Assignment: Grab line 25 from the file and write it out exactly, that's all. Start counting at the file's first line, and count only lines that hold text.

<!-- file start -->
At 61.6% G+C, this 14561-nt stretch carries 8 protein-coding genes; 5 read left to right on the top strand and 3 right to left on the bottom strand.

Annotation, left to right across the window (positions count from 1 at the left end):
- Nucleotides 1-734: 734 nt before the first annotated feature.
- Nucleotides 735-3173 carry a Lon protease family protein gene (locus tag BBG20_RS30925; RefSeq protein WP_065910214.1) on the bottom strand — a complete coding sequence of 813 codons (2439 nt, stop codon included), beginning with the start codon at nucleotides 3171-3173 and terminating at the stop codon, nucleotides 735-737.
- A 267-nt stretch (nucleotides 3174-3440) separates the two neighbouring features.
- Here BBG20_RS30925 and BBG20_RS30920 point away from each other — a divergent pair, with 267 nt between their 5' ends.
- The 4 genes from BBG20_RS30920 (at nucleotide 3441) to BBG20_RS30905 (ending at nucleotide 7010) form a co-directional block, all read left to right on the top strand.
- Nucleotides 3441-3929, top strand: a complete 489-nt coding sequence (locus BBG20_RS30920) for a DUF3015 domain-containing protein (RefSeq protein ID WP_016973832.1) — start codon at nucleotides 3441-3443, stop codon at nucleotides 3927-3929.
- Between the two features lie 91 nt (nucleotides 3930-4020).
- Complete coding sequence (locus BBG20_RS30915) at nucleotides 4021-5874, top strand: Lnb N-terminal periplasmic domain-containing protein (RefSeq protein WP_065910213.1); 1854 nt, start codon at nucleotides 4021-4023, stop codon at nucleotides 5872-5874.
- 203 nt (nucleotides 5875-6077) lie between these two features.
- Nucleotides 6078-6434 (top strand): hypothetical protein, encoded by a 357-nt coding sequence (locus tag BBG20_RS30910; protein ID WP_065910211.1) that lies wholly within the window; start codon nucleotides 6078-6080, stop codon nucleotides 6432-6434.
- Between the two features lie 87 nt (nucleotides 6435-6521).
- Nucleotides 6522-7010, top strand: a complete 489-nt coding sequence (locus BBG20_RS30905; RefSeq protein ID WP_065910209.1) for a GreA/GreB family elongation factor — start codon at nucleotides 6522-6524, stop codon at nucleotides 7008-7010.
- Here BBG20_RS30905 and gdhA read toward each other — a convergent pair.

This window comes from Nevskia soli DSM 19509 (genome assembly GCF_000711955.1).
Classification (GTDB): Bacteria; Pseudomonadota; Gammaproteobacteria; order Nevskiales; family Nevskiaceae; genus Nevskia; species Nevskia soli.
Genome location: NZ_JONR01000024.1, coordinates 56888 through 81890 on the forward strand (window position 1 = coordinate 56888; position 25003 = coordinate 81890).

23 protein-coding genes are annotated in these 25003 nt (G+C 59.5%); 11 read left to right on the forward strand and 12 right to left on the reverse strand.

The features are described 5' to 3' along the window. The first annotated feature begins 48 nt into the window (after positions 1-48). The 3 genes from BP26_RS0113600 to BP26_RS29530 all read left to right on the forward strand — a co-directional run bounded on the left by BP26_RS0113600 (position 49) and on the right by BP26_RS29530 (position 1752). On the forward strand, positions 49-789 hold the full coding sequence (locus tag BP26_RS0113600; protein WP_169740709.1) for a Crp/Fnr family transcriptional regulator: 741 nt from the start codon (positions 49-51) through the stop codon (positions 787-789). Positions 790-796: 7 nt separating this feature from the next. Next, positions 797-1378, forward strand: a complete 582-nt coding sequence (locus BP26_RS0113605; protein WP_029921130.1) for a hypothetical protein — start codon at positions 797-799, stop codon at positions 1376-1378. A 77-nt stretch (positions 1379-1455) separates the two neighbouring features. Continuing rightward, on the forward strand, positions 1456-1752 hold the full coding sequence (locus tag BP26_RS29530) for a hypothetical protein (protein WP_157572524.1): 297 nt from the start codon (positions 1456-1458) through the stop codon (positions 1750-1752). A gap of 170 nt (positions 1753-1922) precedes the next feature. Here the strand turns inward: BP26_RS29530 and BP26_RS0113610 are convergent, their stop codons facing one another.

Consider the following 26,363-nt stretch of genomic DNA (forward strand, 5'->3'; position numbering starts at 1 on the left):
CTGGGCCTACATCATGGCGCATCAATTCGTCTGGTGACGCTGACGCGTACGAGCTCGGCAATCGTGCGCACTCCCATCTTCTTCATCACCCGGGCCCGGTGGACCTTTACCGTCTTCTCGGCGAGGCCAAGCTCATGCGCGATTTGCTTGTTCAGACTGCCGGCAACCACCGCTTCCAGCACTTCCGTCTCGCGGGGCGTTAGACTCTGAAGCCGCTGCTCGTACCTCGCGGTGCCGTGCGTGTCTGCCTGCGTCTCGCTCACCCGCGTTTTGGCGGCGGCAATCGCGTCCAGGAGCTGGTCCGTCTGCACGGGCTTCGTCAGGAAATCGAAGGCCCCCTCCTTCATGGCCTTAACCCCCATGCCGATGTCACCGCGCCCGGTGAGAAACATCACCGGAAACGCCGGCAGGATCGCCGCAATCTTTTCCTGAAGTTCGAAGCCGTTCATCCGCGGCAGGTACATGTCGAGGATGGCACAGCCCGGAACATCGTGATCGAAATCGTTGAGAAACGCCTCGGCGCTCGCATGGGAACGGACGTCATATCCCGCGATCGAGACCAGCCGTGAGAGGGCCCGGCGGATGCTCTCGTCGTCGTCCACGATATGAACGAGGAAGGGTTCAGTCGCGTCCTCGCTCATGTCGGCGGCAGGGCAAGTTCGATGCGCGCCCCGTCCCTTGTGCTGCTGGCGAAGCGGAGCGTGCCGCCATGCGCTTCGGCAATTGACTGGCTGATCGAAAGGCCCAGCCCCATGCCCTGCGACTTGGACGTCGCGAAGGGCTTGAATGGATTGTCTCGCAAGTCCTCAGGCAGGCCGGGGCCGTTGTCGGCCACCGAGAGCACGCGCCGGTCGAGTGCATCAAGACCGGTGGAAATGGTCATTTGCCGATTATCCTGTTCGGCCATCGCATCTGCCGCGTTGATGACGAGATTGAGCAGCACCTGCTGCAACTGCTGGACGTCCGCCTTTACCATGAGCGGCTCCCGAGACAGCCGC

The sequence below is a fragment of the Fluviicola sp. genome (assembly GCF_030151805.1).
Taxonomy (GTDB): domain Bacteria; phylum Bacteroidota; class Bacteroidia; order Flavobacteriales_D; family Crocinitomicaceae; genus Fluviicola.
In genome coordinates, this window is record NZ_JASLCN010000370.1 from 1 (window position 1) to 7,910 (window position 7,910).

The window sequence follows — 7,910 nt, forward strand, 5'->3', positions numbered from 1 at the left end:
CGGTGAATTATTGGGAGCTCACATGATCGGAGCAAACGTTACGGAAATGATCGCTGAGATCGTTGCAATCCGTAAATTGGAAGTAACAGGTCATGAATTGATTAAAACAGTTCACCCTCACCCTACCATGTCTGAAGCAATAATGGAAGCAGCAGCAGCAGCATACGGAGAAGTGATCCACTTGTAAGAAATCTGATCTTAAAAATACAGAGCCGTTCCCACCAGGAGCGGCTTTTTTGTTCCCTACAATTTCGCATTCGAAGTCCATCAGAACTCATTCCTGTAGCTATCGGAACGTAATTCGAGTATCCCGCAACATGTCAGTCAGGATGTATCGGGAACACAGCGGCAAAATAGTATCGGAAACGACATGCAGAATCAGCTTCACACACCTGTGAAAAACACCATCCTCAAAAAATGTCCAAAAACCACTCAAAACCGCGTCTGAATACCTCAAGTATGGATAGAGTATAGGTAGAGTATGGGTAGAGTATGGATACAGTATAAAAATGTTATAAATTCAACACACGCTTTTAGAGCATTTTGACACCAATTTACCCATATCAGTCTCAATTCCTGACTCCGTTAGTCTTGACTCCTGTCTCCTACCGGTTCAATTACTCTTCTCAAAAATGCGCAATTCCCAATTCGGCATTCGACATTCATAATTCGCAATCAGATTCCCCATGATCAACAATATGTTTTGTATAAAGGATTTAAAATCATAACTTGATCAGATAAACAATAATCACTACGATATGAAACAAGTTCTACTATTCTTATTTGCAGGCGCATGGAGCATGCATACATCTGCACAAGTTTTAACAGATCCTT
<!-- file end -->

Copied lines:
In genome coordinates, this window is record NZ_JASLCN010000370.1 from 1 (window position 1) to 7,910 (window position 7,910).